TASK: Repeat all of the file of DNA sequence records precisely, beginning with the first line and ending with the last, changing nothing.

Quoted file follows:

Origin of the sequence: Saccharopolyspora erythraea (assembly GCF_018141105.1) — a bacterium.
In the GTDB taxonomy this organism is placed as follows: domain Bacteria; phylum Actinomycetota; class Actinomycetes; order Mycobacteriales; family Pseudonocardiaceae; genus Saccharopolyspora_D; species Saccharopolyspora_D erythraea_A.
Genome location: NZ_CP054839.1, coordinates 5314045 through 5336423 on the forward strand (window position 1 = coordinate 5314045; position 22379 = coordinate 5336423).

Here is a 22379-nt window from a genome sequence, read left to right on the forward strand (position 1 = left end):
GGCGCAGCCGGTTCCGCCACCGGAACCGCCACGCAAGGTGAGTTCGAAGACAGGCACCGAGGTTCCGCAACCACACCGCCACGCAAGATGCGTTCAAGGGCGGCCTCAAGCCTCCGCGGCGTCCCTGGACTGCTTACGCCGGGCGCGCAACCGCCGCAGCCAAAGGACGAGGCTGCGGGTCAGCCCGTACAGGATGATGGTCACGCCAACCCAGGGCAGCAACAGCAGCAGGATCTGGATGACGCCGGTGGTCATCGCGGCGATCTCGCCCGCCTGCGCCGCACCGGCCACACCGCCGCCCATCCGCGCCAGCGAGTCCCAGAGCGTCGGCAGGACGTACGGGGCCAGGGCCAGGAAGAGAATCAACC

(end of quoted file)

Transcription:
Origin of the sequence: Saccharopolyspora erythraea (assembly GCF_018141105.1) — a bacterium.
In the GTDB taxonomy this organism is placed as follows: domain Bacteria; phylum Actinomycetota; class Actinomycetes; order Mycobacteriales; family Pseudonocardiaceae; genus Saccharopolyspora_D; species Saccharopolyspora_D erythraea_A.
Genome location: NZ_CP054839.1, coordinates 5314045 through 5336423 on the forward strand (window position 1 = coordinate 5314045; position 22379 = coordinate 5336423).

Here is a 22379-nt window from a genome sequence, read left to right on the forward strand (position 1 = left end):
GGCGCAGCCGGTTCCGCCACCGGAACCGCCACGCAAGGTGAGTTCGAAGACAGGCACCGAGGTTCCGCAACCACACCGCCACGCAAGATGCGTTCAAGGGCGGCCTCAAGCCTCCGCGGCGTCCCTGGACTGCTTACGCCGGGCGCGCAACCGCCGCAGCCAAAGGACGAGGCTGCGGGTCAGCCCGTACAGGATGATGGTCACGCCAACCCAGGGCAGCAACAGCAGCAGGATCTGGATGACGCCGGTGGTCATCGCGGCGATCTCGCCCGCCTGCGCCGCACCGGCCACACCGCCGCCCATCCGCGCCAGCGAGTCCCAGAGCGTCGGCAGGACGTACGGGGCCAGGGCCAGGAAGAGAATCAACC